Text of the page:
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Publication numberUS5579266 A
Publication typeGrant
Application numberUS 08/460,943
Publication dateNov 26, 1996
Filing dateJun 5, 1995
Priority dateSep 6, 1994
Fee statusLapsed
Publication number08460943, 460943, US 5579266 A, US 5579266A, US-A-5579266, US5579266 A, US5579266A
InventorsYoshiaki Tahara
Original AssigneeMitsubishi Denki Kabushiki Kaisha
Export CitationBiBTeX, EndNote, RefMan
External Links: USPTO, USPTO Assignment, Espacenet
Semiconductor memory device
US 5579266 A
Abstract
Disclosed is a semiconductor memory device requiring smaller current consumption. A fuse circuit for programming substitution between a defective word line WL and a spare word line SWL at a power supply potential Vcc and a ground potential GND includes two fuses. Fuse is cut off when power supply potential Vcc is selected, while fuse is cut off when ground potential GND is selected. Accordingly, no current flows between power supply potential Vcc and ground potential GND.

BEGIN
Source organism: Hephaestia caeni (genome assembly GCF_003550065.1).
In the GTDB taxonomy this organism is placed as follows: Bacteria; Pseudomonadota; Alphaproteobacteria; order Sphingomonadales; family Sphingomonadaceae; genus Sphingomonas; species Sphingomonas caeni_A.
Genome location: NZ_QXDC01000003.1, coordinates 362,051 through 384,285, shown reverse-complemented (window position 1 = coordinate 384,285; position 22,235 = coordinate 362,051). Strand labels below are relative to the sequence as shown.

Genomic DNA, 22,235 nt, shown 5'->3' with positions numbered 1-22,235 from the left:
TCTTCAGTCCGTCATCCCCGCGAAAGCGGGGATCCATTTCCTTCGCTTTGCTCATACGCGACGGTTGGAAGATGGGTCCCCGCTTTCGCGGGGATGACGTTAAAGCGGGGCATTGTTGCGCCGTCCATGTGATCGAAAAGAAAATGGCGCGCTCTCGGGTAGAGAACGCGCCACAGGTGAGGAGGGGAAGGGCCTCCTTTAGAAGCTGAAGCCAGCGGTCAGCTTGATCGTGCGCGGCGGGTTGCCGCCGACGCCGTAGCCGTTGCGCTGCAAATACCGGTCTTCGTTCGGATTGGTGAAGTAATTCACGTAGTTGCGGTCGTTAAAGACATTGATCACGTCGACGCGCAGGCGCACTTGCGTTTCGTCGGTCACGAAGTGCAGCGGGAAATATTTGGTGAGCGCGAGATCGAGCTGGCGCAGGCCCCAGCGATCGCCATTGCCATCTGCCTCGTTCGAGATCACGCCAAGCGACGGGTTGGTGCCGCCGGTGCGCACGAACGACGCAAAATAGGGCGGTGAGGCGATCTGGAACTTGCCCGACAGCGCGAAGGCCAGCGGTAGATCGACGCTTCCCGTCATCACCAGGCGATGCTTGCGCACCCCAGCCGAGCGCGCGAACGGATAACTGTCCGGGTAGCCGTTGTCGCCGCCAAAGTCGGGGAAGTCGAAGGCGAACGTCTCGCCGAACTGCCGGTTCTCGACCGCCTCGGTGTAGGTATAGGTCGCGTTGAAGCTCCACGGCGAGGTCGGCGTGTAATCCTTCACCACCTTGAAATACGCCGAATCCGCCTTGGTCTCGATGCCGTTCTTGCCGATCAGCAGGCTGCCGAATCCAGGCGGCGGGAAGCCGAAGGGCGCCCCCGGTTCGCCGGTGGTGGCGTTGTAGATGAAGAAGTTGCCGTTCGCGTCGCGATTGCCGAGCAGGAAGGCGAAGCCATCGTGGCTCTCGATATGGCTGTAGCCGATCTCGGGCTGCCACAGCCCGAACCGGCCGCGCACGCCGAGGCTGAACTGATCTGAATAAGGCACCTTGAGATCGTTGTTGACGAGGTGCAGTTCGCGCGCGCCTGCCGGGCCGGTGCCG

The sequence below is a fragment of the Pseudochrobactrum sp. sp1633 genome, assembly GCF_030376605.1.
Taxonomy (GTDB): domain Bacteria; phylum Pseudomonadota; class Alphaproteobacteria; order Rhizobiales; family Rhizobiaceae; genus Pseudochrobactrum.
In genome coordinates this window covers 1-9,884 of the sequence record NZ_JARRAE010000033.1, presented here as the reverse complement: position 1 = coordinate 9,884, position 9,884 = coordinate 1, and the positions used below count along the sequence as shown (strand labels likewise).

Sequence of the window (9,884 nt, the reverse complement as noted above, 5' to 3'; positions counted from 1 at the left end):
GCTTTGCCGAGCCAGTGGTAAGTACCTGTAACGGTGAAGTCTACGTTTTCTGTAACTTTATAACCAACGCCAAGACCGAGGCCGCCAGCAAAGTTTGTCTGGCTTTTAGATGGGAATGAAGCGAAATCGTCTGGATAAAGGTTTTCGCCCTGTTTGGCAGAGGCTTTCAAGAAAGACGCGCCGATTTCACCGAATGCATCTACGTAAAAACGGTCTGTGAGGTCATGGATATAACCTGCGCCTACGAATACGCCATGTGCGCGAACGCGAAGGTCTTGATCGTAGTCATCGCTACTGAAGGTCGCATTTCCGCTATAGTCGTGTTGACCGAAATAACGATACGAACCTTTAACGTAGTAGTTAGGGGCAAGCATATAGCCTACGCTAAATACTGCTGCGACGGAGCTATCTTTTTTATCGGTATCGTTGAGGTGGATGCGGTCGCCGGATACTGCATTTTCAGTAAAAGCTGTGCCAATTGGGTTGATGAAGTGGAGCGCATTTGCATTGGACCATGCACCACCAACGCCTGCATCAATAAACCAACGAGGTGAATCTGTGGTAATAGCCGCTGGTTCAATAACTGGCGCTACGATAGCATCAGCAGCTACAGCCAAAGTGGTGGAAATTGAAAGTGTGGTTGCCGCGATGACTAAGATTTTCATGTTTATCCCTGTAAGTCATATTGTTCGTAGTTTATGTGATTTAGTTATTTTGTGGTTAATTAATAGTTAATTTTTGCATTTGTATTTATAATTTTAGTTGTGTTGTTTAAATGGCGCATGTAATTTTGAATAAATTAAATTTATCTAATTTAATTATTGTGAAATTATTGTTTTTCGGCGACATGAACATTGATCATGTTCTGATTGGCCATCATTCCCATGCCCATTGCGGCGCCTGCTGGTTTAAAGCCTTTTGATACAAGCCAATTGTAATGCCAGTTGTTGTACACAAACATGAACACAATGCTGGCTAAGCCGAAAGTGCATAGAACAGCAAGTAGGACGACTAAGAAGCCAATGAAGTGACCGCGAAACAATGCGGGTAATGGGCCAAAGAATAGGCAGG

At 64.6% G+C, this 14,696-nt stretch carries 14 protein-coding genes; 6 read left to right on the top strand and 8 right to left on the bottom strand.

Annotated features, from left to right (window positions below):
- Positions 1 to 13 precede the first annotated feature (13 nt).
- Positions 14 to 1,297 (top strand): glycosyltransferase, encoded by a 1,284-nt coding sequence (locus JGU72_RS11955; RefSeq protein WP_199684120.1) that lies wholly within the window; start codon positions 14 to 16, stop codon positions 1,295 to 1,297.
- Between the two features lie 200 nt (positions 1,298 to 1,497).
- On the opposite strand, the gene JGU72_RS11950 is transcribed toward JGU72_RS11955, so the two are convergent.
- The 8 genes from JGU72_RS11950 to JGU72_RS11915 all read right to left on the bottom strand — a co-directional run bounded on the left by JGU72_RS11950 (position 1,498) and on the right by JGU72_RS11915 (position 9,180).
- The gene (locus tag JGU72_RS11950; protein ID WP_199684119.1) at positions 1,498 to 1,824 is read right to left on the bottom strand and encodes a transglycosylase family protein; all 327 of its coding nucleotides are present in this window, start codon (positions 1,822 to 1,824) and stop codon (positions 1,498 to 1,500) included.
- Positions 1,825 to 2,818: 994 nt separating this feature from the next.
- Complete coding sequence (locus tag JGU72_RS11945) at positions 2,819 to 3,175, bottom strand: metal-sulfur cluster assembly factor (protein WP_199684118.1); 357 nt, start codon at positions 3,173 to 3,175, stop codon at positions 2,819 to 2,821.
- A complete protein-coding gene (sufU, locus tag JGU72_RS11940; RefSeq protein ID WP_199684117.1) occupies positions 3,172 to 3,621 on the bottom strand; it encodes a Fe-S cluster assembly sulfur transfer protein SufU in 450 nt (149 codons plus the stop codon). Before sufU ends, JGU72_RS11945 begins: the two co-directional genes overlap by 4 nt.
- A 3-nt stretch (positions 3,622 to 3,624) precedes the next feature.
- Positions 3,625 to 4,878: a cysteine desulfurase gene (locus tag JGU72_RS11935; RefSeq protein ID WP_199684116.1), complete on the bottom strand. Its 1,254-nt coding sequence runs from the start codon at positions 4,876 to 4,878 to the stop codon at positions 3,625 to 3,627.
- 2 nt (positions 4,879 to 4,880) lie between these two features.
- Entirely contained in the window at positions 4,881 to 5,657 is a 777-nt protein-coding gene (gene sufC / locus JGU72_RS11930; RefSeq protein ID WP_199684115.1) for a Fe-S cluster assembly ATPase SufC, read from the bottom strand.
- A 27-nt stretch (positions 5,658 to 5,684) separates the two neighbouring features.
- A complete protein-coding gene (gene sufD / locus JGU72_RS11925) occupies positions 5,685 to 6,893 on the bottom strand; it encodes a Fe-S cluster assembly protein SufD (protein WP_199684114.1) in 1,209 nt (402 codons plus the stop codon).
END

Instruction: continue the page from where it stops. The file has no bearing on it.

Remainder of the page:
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Claims(5)
What is claimed is:
1. A semiconductor memory device in which data are electrically rewritable, comprising:
a memory cell array including a plurality of memory cells rows and columns, each specified by its own address formed by a plurality of address signals;
a redundancy memory cell row or column for substituting for defective memory cell row or column of said memory cell array;
a plurality of address signal input terminals, each provided corresponding to each of said plurality of address signals; and
redundancy means responsive to input of the plurality of address signals specifying said defective memory cell row or column from said plurality of address signal input terminals for selecting said redundancy memory cell row or column instead of said defective memory cell row or column, wherein